Education is More than Academics and it All Starts with Assessments
Some students on the autism spectrum have an uneven profile of skills, often showing up in adaptive skills. Sometimes a student’s IEP (Individualized Education Program) lacks adaptive goals simply for the reason that they have not been assessed. Here you will find a variety of assessments that examine your child’s adaptive skills.
It will be important for you to work with your school team in discussing which assessments are most appropriate for your child.
It All Starts With Assessments
Adaptive and Life Skills Assessments
The Assessment of Basic Language & Learning Skills (ABLLS)
Developed by Dr. Partington, the Assessment of Basic Language and Learning Skills – Revised (The ABLLS-R®), is an assessment tool, curriculum guide, and skills-tracking system used to help guide the instruction of language and critical learner skills for children with autism or other developmental disabilities. This practical and parent-friendly tool facilitates the identification of skills needed by the child to effectively communicate and learn from everyday experiences.
The ABLLS-R® provides a comprehensive review of 544 skills from 25 skill areas including language, social interaction, self-help, academic and motor skills that most typically developing children acquire prior to entering kindergarten. The task items within each skill area are arranged from simpler to more complex tasks.
Expressive language skills are assessed based upon the behavioral analysis of language as presented by Dr. B.F. Skinner in his book, Verbal Behavior (1957). The assessment results allow parents and professionals to pinpoint obstacles that have been preventing a child from acquiring new skills and to develop a comprehensive language-based curriculum.
The 2006 revised version of the ABLLS incorporates many new task items and provides a more specific sequence in the developmental order of items within the various skill areas. Significant changes were made in the revised version of the vocal imitation section with input from Denise Senick-Pirri, SLP-CCC. Additional improvements were made to incorporate items associated with social interaction skills, motor imitation and other joint attention skills, and to ensure the fluent sue of established skills.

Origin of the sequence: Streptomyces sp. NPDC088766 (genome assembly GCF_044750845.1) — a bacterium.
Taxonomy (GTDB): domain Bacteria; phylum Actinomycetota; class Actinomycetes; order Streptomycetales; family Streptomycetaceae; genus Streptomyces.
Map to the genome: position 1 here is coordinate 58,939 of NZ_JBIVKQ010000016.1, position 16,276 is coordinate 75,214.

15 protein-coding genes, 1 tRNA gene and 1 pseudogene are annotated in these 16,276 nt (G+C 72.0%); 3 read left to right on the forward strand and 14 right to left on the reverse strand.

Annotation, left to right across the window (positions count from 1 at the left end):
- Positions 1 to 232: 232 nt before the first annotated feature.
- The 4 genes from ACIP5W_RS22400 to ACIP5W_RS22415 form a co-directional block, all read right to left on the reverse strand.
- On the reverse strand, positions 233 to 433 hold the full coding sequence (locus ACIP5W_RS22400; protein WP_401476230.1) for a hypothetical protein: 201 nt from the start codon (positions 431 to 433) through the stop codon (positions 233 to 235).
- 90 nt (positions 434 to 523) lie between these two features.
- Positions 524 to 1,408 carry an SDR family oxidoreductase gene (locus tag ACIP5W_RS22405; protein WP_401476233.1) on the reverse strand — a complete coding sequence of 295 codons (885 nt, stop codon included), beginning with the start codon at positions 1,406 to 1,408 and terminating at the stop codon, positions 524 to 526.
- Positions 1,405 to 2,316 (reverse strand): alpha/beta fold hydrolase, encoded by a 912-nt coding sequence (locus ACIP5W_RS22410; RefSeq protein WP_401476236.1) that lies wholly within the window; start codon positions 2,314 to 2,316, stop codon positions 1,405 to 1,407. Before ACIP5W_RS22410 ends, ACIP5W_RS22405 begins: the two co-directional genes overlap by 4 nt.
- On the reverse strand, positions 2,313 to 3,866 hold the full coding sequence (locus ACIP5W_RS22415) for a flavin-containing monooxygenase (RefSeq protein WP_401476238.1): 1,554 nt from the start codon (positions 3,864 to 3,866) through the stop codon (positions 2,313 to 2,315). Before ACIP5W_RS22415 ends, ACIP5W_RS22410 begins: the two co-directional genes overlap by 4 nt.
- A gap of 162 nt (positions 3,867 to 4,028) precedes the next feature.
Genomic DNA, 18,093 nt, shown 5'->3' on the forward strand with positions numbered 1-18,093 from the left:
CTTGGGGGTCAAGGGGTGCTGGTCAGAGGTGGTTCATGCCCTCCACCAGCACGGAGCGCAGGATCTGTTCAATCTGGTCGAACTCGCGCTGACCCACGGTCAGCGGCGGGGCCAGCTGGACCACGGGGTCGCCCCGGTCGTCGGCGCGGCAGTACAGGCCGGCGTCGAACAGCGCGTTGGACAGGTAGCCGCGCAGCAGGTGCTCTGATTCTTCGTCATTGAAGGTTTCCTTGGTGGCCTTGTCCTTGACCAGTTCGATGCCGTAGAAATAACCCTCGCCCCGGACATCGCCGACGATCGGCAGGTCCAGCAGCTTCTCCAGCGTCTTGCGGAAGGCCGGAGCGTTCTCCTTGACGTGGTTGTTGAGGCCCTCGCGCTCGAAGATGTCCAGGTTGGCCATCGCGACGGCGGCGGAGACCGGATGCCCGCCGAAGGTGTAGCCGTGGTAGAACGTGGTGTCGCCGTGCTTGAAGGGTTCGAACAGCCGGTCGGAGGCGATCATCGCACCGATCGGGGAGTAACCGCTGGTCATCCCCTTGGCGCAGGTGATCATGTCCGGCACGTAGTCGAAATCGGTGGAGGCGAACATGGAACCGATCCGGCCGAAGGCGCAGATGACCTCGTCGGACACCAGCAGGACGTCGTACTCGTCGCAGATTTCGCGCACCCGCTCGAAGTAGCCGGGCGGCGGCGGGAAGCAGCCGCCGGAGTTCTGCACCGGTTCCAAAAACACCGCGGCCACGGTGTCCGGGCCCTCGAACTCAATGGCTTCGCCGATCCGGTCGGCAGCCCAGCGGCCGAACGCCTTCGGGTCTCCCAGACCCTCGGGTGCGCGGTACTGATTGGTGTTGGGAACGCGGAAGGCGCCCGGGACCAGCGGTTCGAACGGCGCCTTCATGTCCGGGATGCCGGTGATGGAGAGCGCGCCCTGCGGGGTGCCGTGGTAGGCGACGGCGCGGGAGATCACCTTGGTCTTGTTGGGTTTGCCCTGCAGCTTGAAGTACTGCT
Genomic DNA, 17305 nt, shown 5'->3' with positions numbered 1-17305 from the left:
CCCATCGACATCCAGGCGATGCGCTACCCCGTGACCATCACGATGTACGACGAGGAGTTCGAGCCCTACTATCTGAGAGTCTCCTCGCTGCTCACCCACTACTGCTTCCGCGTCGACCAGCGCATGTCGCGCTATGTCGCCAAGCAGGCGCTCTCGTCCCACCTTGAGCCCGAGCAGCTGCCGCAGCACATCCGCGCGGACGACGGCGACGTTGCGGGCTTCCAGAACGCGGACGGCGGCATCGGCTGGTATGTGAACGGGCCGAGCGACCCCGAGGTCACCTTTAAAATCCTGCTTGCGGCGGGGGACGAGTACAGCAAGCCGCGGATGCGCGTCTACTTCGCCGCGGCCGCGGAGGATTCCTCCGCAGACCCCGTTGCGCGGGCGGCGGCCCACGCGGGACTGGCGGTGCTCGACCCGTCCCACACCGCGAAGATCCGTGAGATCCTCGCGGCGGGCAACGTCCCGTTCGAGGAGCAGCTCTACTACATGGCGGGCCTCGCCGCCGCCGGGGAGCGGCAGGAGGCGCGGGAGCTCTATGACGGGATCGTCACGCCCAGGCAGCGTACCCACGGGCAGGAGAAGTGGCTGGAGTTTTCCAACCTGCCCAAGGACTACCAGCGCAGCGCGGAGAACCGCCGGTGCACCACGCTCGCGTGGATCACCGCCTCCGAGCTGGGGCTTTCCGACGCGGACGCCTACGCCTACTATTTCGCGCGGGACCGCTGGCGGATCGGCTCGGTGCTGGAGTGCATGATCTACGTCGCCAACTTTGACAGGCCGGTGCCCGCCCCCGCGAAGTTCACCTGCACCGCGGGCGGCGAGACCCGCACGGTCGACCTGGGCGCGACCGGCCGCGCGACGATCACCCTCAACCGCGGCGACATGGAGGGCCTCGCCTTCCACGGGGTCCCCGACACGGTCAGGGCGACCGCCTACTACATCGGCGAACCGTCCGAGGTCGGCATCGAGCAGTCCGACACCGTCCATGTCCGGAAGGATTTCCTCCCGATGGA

The Vineland Adaptive Rating Scales
The Vineland Adaptive Behavior Scales, Second Edition (Vineland-II) measures the personal and social skills of individuals from birth through adulthood. Because adaptive behavior refers to an individual’s typical performance of the day-to-day activities required for personal and social sufficiency, these scales assess what a person actually does, rather than what he or she is able to do.
The Vineland-II assesses adaptive behavior in four domains:
Communication (Receptive, Expressive, Written)
Daily Living Skills (Personal, Domestic, Community)
Socialization (Interpersonal, Play/Leisure, Coping)
Motor Skills (Fine and Gross Motor)
It additionally assesses maladaptive behavior.
In order to determine the level of an individual’s adaptive behavior, someone who is familiar with that individual, such as a parent or caregiver, is asked to describe his activities. Those activities are then compared to those of other people the same age to determine which areas are average, above average, or in need of special help.
Learning about an individual’s adaptive behavior helps us to gain a total picture of that individual. When adaptive behavior information is combined with information about an individual’s intelligence, school achievement, and physical health, plans can be made to address any special needs that person may have at home or in school.
There is a teacher version and a parent version. The parent questionnaire can be processed either as an interview or a parent survey. The parent version will address a wider variety of adaptive behaviors than the teacher version, which only addresses behaviors observed in the classroom.
Information about the Vineland assessment is provided by AGS Publishing. For a sample letter requesting a school to administer the Vineland test, see this link: